These Facts About The 2016 Oscars Are Pretty Crazy

Bright and early this Thursday morning, the 2016 Oscar nominations will be announced to much fanfare. Awards season is always a roller coaster ride of emotion — and none more so than this year, which is proving to be one of the most exciting races in Oscar history. There is a wide base of passionate support for an eclectic group of films, including sobering real-life dramas, high-octane action flicks, macho revenge thrillers, and lush lesbian romances. The unsettled nature of the race this year brings with it plenty of rcrazy Oscar connections, patterns, and trivia facts.

The science of Oscar predicting often comes down to analyzing weird quirks and trends in the precursor awards, which include everything from local critics associations to industry groups to a boozy party hosted by foreign journalists. Some of these precursors are more accurate than others when it comes to seeing into the future of the eventual Oscar nominees... but that won't stop me from taking a close look at each one of them to try to figure out ahead of time whose name is going to be called when the nominations are announced.

Here are 11 crazy facts about the 2016 Oscars that you should know before the nominees are revealed this Thursday.

1. The Race Is Still Technically Wide Open...

Most years, at this point in the race, either one film has surged through all the precursors to land itself frontrunner status, or there are at least two worthy films locked in a dead heat. (Think: Birdman vs. Boyhood; The King's Speech vs. The Social Network; The Hurt Locker vs. Avatar.) This year, it seems like it's pretty much anyone's game, and it's impossible to tell what impact this wide-open status will have on the number of nominees this year. Under Academy rules, the Best Picture category can contain anywhere from five to 10 nominees, depending on how many films achieve a certain percent of first place votes. The large number of films in contention could mean a large number of films get nominated, perhaps reaching the maximum of 10 for the first time since the rule change. Or, with support spread so thin, it could mean that fewer films than usual receive the necessary percentage of first place votes, resulting in the lowest number of nominees yet — perhaps only five or six.

2. ...But There Are Really Only Two Frontrunners

Despite the appearance of a free-for-all, a closer examination of a few key precursors reveal that the 2016 Oscars might be more of a done deal than any of us think. Looking at the all-important five groups — BAFTA, PGA, DGA, SAG, WGA — reveals something interesting. Only two films run the gamut this year: journalism drama Spotlight and financial crisis comedy The Big Short. Both Golden Globes winners (Martian and Revenant) missed out on a crucial SAG Outstanding Cast nomination; no movie has won Best Picture without a nom in that category since 1995's Braveheart. The other two frontrunners — Carol and Mad Max — have only two nods apiece. (BAFTA/WGA and PGA/DGA, respectively.)

Between Spotlight and The Big Short, the former's early momentum has been waning while the latter's has been surging. Spotlight missed out on two key nominations — a Best Director BAFTA for Tom McCarthy and a nod from the American Cinema Editors (a film editing prize is often key to Oscar victory) — both of which the late-breaking Big Short received. Could we be headed for an upset by Anchorman director Adam McKay?

3. Iñárritu Could Make History

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If Alejandro G. Iñárritu is able to repeat his Golden Globe win for Best Director at the Oscars next month, he would become the first person to win back-to-back trophies for directing since Joseph L. Mankiewicz for 1949's A Letter To Three Wives and 1950's All About Eve — and only the third in history, also following John Ford for 1940's The Grapes Of Wrath and 1941's How Green Was My Valley. Even though The Revenant isn't one of the two aforementioned frontrunners, an Iñárritu upset isn't out of the question, given how often the Picture and Director winners have not been matching up lately.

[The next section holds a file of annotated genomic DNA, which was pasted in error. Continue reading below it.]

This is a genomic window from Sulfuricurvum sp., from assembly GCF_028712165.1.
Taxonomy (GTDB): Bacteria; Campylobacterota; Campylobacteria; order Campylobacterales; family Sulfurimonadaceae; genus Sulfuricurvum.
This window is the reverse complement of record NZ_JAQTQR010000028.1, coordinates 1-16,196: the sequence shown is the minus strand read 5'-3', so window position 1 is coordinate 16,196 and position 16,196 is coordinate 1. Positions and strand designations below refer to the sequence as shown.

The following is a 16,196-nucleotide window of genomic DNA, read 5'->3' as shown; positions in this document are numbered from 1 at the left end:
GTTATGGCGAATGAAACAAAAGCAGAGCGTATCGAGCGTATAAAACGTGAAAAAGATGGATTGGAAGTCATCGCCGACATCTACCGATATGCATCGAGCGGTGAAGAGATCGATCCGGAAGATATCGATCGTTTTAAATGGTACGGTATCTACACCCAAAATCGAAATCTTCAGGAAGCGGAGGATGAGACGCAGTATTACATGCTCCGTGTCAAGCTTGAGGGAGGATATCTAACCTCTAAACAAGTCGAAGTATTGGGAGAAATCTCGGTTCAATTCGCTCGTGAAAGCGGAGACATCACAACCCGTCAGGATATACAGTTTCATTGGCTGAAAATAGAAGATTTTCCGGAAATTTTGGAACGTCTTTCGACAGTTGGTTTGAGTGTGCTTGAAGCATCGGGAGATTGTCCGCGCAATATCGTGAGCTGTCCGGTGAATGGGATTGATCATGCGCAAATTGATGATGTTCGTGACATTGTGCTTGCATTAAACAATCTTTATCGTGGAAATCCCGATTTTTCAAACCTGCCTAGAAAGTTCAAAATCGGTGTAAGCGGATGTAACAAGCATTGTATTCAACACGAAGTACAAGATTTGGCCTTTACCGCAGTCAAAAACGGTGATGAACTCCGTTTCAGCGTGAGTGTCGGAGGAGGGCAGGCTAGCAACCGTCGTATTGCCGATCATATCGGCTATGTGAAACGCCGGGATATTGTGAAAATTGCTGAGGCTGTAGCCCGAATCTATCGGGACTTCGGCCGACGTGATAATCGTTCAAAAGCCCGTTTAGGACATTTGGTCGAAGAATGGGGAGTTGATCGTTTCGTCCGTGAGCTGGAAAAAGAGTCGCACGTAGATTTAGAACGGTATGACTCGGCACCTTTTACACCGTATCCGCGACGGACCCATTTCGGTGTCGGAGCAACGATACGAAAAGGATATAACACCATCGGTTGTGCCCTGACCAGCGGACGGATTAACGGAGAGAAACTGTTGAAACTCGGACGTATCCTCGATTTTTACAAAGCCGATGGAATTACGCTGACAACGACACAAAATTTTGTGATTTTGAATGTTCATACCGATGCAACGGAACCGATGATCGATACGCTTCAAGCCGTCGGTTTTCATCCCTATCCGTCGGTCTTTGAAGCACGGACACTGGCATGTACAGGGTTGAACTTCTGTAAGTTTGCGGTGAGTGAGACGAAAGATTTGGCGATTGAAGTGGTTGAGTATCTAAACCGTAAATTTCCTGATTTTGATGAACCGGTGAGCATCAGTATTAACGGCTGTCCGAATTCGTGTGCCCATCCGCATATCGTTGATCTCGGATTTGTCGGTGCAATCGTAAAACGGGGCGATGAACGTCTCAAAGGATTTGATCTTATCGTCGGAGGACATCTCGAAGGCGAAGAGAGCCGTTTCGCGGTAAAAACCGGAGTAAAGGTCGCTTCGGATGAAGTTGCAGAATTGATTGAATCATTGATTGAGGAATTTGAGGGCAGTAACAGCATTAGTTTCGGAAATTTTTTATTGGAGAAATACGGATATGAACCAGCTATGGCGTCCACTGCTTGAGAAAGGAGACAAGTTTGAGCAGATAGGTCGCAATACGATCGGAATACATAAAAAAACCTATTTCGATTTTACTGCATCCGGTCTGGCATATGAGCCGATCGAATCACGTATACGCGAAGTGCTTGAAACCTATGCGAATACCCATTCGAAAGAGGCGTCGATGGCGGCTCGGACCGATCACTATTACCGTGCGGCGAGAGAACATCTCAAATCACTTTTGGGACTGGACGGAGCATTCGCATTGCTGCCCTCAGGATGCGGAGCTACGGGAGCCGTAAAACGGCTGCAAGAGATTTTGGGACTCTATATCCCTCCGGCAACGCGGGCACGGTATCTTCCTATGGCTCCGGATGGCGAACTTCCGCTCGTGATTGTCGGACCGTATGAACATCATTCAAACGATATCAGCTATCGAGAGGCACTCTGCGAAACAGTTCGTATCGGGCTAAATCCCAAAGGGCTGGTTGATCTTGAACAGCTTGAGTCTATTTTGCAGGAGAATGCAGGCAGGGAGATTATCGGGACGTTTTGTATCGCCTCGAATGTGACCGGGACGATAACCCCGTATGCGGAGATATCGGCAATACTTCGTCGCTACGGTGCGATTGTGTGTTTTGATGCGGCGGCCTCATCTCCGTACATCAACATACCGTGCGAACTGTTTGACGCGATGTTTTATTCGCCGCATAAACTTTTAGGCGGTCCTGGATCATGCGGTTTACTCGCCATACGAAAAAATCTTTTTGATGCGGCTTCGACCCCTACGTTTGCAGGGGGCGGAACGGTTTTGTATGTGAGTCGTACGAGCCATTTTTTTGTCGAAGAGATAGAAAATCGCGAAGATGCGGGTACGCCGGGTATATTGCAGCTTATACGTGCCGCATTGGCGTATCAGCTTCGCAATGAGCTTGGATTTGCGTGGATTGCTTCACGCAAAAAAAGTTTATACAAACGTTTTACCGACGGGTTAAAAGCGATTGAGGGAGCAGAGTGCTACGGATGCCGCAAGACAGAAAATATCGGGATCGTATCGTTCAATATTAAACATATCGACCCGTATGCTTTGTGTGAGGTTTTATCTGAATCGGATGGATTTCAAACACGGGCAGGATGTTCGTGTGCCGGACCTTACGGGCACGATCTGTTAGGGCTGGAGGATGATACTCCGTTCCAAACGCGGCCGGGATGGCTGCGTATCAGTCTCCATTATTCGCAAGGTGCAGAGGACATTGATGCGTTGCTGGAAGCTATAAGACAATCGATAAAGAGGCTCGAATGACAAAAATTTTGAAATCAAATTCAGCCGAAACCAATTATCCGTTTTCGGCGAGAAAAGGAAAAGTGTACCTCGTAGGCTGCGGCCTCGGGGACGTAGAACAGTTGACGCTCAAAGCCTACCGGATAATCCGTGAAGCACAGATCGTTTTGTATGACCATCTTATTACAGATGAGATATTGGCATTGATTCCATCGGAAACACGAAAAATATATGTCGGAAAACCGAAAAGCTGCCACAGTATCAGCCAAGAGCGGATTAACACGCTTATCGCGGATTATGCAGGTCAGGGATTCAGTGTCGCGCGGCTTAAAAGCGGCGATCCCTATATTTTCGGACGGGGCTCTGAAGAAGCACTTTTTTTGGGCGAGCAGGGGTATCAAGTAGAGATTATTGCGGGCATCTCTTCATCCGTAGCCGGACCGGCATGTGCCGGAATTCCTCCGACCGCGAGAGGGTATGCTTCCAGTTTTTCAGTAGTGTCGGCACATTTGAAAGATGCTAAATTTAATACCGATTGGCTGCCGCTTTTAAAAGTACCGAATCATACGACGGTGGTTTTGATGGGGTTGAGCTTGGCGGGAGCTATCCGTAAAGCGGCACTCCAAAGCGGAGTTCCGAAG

4. Leo Better Win This Year

At this point, it's pretty much a sure thing that 2016 will be the year that Leonardo DiCaprio finally wins an Oscar; he's certainly a shoo-in for a nomination, at least. If, by some unfortunate circumstance, DiCaprio does get nominated, but ends up losing to someone else, he'll tie Glenn Close as the third most-nominated actor to have never won an Oscar, at six. However, Leo could take solace in the fact that he's far from the most under-award person in Academy history — that dubious honor belongs to sound mixer Kevin O'Connell, who has been nominated for 20 Best Sound awards over the course of 24 years for films including Top Gun, Twister, Armaggedon, and Transformers and yet, through some cruel twist of fate, has never managed to win.

5. Critics Love Room... But Not The Guilds

26-year-old Brie Larson is considered a lock for the Best Picture award this year for her compelling turn in Room as a young abducted mother raising her son in captivity... but can enthusiasm for her performance translate into a Best Picture nomination for the film itself? Room has been a favorite of critics groups everywhere, earning honors from the Golden Globes and the American Film Institute, among others.

But somehow that enthusiasm hasn't seemed to be able to translate into support from the all-important Guilds — where the film itself has been snubbed by the PGA, WGA, and DGA, missing out on that crucial SAG Cast nomination (although both Larson and her young co-star Jacob Tremblay were nominated individually), and failing to land nods in the top categories for Picture or Director at BAFTA. If Room still manages to sneak into the Best Picture race, I would say that a victory for Larson is all but guaranteed.

6. Jennifer Is The New Meryl